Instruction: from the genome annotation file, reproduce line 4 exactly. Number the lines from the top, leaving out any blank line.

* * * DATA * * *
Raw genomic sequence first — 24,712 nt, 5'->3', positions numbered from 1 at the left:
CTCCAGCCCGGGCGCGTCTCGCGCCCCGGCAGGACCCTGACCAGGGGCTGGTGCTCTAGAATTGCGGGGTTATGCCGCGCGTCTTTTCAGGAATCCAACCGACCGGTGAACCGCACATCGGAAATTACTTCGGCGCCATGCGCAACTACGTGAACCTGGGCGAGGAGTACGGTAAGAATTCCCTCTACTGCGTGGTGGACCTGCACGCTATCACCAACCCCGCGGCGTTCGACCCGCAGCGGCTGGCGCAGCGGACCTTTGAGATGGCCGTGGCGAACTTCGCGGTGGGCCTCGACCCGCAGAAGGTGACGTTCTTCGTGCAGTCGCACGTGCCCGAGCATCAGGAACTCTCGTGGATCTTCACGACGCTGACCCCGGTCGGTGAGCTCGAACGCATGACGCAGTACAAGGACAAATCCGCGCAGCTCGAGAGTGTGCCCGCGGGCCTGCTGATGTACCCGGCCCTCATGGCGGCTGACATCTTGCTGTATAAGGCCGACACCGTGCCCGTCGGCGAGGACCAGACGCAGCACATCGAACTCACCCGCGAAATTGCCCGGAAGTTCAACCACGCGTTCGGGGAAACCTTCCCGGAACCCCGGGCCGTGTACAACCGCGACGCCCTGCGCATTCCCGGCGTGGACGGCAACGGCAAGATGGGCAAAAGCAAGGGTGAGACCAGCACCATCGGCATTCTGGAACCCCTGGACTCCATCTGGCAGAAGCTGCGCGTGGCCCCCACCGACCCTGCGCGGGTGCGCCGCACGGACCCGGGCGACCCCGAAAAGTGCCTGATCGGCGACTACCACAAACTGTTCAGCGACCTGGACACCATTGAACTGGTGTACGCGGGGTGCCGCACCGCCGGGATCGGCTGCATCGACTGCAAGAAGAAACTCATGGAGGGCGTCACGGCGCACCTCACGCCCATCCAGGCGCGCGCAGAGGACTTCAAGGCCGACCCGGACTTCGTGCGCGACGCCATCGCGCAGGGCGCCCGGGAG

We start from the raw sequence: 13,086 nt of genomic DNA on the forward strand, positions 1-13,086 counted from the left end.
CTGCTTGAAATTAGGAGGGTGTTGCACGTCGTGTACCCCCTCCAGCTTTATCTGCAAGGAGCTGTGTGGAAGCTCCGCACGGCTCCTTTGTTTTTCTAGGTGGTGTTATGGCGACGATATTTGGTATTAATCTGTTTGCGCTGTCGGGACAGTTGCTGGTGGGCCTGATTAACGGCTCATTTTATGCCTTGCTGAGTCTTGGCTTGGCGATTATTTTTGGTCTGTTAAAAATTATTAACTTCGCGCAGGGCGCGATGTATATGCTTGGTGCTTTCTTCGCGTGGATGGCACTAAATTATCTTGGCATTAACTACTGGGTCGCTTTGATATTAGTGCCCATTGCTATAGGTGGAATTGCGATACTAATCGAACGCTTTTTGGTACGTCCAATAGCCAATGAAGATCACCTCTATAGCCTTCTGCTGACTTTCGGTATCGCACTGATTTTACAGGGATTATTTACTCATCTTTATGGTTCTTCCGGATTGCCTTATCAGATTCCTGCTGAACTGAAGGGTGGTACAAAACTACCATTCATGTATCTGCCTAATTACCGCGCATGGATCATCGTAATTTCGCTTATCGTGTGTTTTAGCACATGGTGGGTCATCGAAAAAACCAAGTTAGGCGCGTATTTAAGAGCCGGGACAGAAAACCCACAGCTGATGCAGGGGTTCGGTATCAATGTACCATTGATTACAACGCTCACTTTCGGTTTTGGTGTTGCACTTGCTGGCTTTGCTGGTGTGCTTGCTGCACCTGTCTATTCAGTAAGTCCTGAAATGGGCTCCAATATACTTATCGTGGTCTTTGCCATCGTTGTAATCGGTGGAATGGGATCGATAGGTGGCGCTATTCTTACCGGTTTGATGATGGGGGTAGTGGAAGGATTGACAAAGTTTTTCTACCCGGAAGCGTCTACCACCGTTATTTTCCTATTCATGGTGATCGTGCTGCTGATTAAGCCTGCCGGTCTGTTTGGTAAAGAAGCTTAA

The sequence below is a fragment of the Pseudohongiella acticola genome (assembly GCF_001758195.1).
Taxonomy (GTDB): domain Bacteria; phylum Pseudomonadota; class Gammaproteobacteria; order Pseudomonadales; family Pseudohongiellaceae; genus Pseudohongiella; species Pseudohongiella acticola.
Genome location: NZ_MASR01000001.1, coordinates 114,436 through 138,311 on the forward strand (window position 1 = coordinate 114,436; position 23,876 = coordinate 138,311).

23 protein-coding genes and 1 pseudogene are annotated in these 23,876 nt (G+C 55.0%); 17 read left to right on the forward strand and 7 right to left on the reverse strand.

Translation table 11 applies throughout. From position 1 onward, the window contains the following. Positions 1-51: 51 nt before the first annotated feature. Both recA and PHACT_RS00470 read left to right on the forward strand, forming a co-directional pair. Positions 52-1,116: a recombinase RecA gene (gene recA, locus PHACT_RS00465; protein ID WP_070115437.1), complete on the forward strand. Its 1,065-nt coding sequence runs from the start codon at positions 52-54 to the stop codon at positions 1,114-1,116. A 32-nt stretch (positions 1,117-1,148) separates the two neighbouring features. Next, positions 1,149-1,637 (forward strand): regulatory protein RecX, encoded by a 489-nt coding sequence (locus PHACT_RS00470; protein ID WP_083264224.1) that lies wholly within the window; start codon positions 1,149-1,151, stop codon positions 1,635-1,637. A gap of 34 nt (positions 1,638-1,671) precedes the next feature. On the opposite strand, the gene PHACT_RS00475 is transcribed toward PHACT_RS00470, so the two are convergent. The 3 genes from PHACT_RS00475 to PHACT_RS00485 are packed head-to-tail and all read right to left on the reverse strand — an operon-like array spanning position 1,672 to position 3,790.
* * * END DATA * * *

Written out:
CTGCTTGAAATTAGGAGGGTGTTGCACGTCGTGTACCCCCTCCAGCTTTATCTGCAAGGAGCTGTGTGGAAGCTCCGCACGGCTCCTTTGTTTTTCTAGGTGGTGTTATGGCGACGATATTTGGTATTAATCTGTTTGCGCTGTCGGGACAGTTGCTGGTGGGCCTGATTAACGGCTCATTTTATGCCTTGCTGAGTCTTGGCTTGGCGATTATTTTTGGTCTGTTAAAAATTATTAACTTCGCGCAGGGCGCGATGTATATGCTTGGTGCTTTCTTCGCGTGGATGGCACTAAATTATCTTGGCATTAACTACTGGGTCGCTTTGATATTAGTGCCCATTGCTATAGGTGGAATTGCGATACTAATCGAACGCTTTTTGGTACGTCCAATAGCCAATGAAGATCACCTCTATAGCCTTCTGCTGACTTTCGGTATCGCACTGATTTTACAGGGATTATTTACTCATCTTTATGGTTCTTCCGGATTGCCTTATCAGATTCCTGCTGAACTGAAGGGTGGTACAAAACTACCATTCATGTATCTGCCTAATTACCGCGCATGGATCATCGTAATTTCGCTTATCGTGTGTTTTAGCACATGGTGGGTCATCGAAAAAACCAAGTTAGGCGCGTATTTAAGAGCCGGGACAGAAAACCCACAGCTGATGCAGGGGTTCGGTATCAATGTACCATTGATTACAACGCTCACTTTCGGTTTTGGTGTTGCACTTGCTGGCTTTGCTGGTGTGCTTGCTGCACCTGTCTATTCAGTAAGTCCTGAAATGGGCTCCAATATACTTATCGTGGTCTTTGCCATCGTTGTAATCGGTGGAATGGGATCGATAGGTGGCGCTATTCTTACCGGTTTGATGATGGGGGTAGTGGAAGGATTGACAAAGTTTTTCTACCCGGAAGCGTCTACCACCGTTATTTTCCTATTCATGGTGATCGTGCTGCTGATTAAGCCTGCCGGTCTGTTTGGTAAAGAAGCTTAA